I’m currently in bed watching Charmed on E4 with my laptop on my lap writing this piece. Technically, I’m unemployed. I have been since the 24th September. Like an increasing number of people that I speak to, I needed an out, so I handed in my notice. I had no idea what I was going to do or what my next role would be, but I knew that I needed a change.
For me, the focus of working has changed. I used to work so that I could save to buy a house, however since leaving home and becoming a fully-fledged member of generation rent this seems impossible, so now I want there to be more of a focus on actually enjoying what I do. It was an easy decision. I had some money put away which could cover me for a few months, and I would have the time and freedom to explore some other options and get a bit of clarity. My boss wasn’t shocked, she could see that I was feeling slightly stunted in my role. Being the awesome person that she is, she nearly had a heart attack when I told her I had nothing to go to and didn’t really have a plan, but she was supportive of my decision and that meant a lot.
What I found most interesting about this whole thing is how people that I know reacted to me handing in my resignation. I had a lot of “congratulations” and “I wish I could do that”. I genuinely had no idea so many people were unhappy in their jobs. It was crazy. All I could think about is if I had actually made the right decision and here I was surrounded by people that wished they were in my shoes. During a recent excursion to the pub (using my time wisely), I was surrounded by people who were looking for something slightly more fulfilling than their 9 to 5. From volunteering to starting a band, people were looking for something that gave them purpose rather than lined their pockets. This seemed to be the direction that many of my peers were moving towards.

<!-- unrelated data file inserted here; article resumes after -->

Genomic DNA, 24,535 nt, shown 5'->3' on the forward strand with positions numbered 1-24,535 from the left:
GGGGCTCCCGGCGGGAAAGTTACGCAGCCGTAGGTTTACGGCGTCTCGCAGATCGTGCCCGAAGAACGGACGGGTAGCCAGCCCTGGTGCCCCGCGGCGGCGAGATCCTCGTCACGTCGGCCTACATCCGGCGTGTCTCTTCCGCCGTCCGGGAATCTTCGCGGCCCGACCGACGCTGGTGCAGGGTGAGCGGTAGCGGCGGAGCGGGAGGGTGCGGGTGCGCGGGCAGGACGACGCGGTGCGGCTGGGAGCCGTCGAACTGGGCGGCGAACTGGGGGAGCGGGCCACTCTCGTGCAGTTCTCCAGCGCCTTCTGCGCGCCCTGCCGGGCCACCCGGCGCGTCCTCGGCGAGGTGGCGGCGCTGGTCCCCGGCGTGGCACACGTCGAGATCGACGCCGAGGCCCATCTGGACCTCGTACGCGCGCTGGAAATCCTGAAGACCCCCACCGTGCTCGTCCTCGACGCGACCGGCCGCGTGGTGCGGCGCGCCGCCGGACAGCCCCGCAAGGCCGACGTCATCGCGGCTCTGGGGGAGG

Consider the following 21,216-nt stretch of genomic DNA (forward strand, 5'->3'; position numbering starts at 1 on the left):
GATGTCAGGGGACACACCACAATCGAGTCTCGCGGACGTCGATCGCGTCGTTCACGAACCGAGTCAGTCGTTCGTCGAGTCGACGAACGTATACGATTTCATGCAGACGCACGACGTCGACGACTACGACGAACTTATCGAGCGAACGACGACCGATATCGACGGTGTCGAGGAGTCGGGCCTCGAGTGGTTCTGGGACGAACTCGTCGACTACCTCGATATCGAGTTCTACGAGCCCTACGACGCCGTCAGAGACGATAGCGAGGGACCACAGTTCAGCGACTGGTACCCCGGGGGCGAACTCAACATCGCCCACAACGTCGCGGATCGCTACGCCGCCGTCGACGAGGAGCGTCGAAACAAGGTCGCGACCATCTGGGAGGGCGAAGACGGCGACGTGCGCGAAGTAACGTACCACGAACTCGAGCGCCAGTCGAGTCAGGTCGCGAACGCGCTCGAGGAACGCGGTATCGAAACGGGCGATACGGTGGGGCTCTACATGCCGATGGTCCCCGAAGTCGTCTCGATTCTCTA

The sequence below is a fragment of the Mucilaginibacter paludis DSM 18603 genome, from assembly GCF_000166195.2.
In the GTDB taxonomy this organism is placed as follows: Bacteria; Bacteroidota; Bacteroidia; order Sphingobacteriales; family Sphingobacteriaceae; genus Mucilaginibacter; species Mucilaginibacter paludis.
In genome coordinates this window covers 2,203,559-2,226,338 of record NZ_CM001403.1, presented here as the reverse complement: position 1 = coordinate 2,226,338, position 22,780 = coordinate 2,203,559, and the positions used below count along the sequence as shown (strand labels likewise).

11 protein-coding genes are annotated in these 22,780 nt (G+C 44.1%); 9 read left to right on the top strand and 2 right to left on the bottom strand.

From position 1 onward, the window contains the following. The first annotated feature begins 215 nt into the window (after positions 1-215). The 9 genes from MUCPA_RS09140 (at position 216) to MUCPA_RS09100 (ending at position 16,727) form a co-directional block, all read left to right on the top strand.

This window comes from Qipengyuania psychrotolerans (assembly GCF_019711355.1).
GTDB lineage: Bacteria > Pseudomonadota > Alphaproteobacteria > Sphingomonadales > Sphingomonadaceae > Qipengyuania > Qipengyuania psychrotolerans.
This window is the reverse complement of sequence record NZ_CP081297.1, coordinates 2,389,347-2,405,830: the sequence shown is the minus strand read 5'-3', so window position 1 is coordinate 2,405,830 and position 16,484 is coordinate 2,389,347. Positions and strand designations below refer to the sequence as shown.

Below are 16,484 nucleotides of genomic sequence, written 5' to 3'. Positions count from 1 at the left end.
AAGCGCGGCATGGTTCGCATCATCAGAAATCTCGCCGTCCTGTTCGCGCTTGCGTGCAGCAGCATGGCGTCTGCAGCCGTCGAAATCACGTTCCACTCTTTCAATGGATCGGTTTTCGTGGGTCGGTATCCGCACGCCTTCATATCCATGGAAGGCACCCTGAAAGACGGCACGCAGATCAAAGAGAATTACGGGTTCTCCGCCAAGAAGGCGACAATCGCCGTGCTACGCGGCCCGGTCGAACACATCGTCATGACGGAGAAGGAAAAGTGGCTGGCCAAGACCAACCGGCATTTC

Interestingly, it’s not just the people that I know. London School of Business and Finance conducted a study that revealed that 47% of the UK work-force wanted to change their career and when we make millennials the focus, the figure then increases to 66%. That means that 66% of 18-34-year-olds currently working in the UK who want to change their jobs. So why do we continue to be unhappy? Finances apparently. It was cited as the reason that 41% of millennials remain in jobs that they are not happy in and that I can empathise with.
Savings or not, when you quit your job with nothing to go to, you panic. You have no indication of how long you will be out of work for, and how much money you will spend up to that point. You don’t want to miss out on anything, but you also don’t want to be calling up your Mum asking her for rent money because you didn’t want your friends going to see Drake without you.
However, not knowing where your next pound is coming from gives you a colossal kick up the arse. You start reaching out to people you wouldn’t have before, LinkedIn becomes one of your most frequently visited sites and self-development has never been more important. You start to remember your skills, appreciate what you are good at and stop daydreaming about what you want to do with your life and take the time to actually figure it out. You make the vow to say yes to every professional opportunity that comes your way and you honestly appreciate that it’s likely that you will never get the opportunity to do this again.
It’s only been a month and I’ll be honest and I can say that I have worked nowhere near as hard as I could have to discover my new direction, but already new opportunities are knocking. The more people that I talk to, the more that I realise that I have made the right decision. I’m not afraid of hard work and when I start to worry about my finances, I will go and find a new job, because I can, we all can. But for now, I’m enjoying seeing what options I have. In my opinion, happiness is paramount. We spend a huge amount of time at work, so we may as well try to be happy doing it.